I had a great time this weekend playing with soy wax...but before I get into that, I want to follow up to what I did earlier in the week with the last of the potato dextrin resist. Here's the photo of the dried paste. After painting it with dyes and letting it batch, the result was that there was hardly any patterning on the fabric at all. I think the resist was too thick for the dye to penetrate the fabric, although it looked like it did on the back of the fabric when I dyed it. So, I'm thinking there's a limit to how thick you can smear this stuff on and still get cracked lines. I'll use potato dextrin applied thinner for fine lines in the future.
Okay, onto the batik. The piece at top had been dyed previously. After waxing (the larger light areas), I overprinted with thickened dye using a roller that has felt dots glued onto it. That's how I got the smaller dot areas.
This piece was printed with black dye over a waxed screen.
This piece and the one just below were my "blotting sheets" under the primary piece being waxed. So each one had two or three different waxed pieces on top. Originally I tried using a plastic sheet under the piece being waxed, as recommended by one of the surface design "masters," but I found that created a lot of mess scraping the wax off the plastic. With fabric underneath, it's like getting something for nothing! I may or may not rewax one or the other of these.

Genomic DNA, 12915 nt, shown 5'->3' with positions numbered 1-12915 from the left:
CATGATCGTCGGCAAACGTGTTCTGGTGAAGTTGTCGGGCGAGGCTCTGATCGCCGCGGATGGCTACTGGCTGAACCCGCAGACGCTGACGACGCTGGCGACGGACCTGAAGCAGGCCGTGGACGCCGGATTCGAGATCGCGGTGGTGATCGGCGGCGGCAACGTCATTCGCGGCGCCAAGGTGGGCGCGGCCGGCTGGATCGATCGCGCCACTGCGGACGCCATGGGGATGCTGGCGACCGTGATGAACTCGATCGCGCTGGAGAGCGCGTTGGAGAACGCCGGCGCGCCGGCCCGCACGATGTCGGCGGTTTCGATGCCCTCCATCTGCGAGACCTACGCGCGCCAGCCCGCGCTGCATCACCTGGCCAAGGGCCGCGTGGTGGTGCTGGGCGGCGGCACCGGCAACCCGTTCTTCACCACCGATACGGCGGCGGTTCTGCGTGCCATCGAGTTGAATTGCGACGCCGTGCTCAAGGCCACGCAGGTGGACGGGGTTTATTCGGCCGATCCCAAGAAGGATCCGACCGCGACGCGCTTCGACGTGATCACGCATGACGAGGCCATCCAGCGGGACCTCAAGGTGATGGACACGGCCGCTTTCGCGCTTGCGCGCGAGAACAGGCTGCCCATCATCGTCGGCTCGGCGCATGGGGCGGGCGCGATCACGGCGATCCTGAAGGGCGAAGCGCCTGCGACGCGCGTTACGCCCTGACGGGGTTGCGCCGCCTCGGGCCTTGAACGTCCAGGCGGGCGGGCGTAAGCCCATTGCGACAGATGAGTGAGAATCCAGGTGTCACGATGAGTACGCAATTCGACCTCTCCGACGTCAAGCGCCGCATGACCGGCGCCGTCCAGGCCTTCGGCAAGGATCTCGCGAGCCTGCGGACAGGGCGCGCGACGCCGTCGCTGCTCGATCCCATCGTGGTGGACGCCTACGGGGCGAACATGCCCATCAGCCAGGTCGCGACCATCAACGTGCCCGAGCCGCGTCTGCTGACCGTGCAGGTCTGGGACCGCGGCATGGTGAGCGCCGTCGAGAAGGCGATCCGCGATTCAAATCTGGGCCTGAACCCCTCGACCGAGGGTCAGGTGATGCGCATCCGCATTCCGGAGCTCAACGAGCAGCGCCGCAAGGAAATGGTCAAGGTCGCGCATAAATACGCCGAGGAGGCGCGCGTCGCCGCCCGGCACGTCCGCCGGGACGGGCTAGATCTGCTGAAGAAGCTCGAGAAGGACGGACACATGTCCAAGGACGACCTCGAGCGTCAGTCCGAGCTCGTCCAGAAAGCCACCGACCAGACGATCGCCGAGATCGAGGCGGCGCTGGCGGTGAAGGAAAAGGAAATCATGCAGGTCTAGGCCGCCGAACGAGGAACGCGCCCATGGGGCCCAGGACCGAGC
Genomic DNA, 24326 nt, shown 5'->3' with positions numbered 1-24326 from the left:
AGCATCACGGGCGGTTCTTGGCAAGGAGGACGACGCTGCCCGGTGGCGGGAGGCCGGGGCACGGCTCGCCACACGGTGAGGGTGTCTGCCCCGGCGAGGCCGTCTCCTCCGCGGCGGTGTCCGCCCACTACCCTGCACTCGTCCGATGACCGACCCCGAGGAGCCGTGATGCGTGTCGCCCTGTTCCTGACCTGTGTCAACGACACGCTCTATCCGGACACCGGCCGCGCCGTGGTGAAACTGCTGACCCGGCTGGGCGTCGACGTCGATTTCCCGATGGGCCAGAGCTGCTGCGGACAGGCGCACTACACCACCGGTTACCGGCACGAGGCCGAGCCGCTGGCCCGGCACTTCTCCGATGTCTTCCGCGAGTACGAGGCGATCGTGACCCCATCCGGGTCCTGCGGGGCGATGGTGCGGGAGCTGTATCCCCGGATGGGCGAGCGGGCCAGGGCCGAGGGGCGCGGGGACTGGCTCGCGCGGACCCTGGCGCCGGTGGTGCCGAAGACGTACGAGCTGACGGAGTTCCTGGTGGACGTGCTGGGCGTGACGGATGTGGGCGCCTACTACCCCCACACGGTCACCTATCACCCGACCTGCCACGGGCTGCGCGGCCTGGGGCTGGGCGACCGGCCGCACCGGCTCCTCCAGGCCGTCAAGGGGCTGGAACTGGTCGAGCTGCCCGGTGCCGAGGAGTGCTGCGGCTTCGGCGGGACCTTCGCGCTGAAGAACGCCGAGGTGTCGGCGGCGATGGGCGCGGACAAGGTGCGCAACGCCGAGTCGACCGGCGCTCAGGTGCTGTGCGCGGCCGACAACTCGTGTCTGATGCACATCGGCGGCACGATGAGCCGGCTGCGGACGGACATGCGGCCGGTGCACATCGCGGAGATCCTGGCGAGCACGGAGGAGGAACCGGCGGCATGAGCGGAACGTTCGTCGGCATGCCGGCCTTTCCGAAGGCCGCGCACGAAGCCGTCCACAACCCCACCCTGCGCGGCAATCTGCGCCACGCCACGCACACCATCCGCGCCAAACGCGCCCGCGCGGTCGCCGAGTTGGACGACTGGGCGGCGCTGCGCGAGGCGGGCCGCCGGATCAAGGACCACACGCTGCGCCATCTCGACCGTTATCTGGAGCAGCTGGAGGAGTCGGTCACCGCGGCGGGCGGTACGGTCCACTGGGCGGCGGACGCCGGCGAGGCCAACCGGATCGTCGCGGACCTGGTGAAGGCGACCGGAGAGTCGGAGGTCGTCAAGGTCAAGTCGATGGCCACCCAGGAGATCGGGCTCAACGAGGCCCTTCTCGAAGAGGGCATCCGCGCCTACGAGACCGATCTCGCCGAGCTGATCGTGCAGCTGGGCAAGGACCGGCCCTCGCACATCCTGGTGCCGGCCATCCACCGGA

This one was predyed, then waxed using an old egg beater as a stamp. I'll likely do another layer or two on this piece.
This piece had wax brushed on it.
Wax and discharge paste on a previously dyed piece.
And this piece is my favorite of the bunch. Previously dyed, wax brushed on the fabric with corrugated cardboard underneath the fabric. Then discharged.
I'm loving soy wax batik. The only thing I haven't gotten it to do satisfactorily is the typical batik crackle. Soy wax is quite pliable, compared with the original paraffin or paraffin/beeswax batik waxes, and it's harder to get it to crack. I ever tried putting a piece in the freezer for a couple hours, but that didn't work well. If anybody reading here has tried to crackle with soy wax and been successful at it, please let me know how you did it!
I've spent so much time on surface design recently that the quilting projects are stacking up. Although I've got a couple pieces in process -- including one piece that's been partially quilted -- I have a 10x10" kitty portrait I'll be making first this week, for a special project.